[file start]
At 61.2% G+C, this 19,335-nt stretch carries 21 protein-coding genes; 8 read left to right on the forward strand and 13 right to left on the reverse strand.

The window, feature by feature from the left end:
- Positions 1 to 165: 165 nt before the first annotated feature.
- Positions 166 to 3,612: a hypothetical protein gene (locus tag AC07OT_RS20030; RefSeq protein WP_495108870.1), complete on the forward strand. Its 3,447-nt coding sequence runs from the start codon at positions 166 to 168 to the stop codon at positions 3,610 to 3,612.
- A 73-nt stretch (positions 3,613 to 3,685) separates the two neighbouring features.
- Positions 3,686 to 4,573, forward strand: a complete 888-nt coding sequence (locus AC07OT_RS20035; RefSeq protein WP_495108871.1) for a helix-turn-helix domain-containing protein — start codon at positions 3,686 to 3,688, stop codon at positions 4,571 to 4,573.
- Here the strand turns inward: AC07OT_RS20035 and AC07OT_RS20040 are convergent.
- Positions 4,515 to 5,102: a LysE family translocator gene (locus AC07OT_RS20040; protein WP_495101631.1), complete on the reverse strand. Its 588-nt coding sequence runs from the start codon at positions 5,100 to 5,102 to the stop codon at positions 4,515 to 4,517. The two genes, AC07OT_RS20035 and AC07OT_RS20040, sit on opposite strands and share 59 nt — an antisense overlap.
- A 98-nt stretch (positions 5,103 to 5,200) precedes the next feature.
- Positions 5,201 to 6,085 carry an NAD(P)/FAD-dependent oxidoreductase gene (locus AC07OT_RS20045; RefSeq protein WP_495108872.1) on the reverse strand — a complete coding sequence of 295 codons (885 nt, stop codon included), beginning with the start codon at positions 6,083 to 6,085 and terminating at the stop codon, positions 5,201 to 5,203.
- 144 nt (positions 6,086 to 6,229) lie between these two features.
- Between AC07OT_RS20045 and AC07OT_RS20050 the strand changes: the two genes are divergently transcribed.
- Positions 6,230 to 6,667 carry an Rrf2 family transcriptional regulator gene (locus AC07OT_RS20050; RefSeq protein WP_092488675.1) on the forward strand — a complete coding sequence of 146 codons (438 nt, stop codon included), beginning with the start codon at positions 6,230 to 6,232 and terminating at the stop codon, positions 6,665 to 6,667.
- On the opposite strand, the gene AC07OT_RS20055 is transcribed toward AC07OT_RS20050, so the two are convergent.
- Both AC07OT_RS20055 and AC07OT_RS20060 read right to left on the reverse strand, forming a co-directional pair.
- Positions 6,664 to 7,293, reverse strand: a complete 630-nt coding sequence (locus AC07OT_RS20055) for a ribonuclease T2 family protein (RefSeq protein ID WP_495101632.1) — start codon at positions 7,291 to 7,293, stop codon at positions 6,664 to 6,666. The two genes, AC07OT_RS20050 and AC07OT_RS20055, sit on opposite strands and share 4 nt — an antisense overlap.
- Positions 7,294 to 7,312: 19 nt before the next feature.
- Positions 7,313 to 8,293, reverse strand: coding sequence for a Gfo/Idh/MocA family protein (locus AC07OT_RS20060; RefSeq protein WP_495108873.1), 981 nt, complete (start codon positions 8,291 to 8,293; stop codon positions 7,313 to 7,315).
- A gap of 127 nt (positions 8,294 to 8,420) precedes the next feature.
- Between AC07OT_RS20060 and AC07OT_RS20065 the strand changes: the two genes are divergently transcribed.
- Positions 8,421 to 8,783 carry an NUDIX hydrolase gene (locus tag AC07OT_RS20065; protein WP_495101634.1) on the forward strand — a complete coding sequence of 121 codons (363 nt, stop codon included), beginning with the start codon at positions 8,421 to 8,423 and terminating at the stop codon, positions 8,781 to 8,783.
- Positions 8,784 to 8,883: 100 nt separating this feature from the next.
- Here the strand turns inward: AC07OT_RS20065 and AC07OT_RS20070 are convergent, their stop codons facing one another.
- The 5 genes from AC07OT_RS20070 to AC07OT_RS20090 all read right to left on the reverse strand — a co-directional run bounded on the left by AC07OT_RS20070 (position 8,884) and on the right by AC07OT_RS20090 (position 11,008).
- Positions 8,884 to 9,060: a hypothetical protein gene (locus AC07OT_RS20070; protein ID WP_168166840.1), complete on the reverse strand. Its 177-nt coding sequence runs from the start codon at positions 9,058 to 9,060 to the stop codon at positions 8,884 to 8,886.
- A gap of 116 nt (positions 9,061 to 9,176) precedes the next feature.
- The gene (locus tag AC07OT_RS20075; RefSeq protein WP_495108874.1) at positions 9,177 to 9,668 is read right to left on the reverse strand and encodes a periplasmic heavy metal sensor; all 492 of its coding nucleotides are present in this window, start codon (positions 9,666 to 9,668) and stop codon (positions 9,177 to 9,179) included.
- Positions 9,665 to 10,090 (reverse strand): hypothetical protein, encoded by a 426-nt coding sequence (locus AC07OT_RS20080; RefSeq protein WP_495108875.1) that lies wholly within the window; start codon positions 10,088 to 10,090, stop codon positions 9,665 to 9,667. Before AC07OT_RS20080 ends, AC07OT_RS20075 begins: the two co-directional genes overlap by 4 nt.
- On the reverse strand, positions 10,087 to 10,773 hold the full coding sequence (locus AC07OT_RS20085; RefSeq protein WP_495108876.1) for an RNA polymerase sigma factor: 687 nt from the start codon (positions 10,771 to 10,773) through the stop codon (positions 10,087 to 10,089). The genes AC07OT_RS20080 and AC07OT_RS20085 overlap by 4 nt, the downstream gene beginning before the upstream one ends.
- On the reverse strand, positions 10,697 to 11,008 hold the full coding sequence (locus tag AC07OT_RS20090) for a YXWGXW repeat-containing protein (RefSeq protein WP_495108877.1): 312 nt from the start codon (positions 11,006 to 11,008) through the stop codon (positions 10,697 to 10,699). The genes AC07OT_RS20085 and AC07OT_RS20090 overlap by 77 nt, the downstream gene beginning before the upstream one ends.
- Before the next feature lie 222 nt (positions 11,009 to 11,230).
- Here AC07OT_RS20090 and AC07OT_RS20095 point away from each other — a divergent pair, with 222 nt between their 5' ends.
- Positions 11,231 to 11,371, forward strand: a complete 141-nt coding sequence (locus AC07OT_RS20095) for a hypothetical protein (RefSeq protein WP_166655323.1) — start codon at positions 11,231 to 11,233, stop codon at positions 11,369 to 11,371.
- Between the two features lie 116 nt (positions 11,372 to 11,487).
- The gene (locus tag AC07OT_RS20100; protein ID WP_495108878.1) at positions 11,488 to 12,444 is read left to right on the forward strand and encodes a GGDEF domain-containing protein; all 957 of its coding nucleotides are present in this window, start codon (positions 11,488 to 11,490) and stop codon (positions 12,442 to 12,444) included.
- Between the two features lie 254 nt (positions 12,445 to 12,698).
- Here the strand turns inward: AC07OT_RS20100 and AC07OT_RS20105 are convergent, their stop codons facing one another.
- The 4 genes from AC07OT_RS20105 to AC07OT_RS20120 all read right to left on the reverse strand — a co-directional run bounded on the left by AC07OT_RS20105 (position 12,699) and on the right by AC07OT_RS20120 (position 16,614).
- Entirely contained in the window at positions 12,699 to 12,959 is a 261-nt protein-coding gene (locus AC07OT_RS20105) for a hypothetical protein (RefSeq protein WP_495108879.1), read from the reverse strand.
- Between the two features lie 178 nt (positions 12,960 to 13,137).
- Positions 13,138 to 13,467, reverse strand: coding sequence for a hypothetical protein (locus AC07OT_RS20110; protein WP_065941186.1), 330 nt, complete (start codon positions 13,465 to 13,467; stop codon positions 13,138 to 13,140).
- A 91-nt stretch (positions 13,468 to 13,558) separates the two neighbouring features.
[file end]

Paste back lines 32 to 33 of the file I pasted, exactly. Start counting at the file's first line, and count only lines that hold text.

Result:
- Here AC07OT_RS20090 and AC07OT_RS20095 point away from each other — a divergent pair, with 222 nt between their 5' ends.
- Positions 11,231 to 11,371, forward strand: a complete 141-nt coding sequence (locus AC07OT_RS20095) for a hypothetical protein (RefSeq protein WP_166655323.1) — start codon at positions 11,231 to 11,233, stop codon at positions 11,369 to 11,371.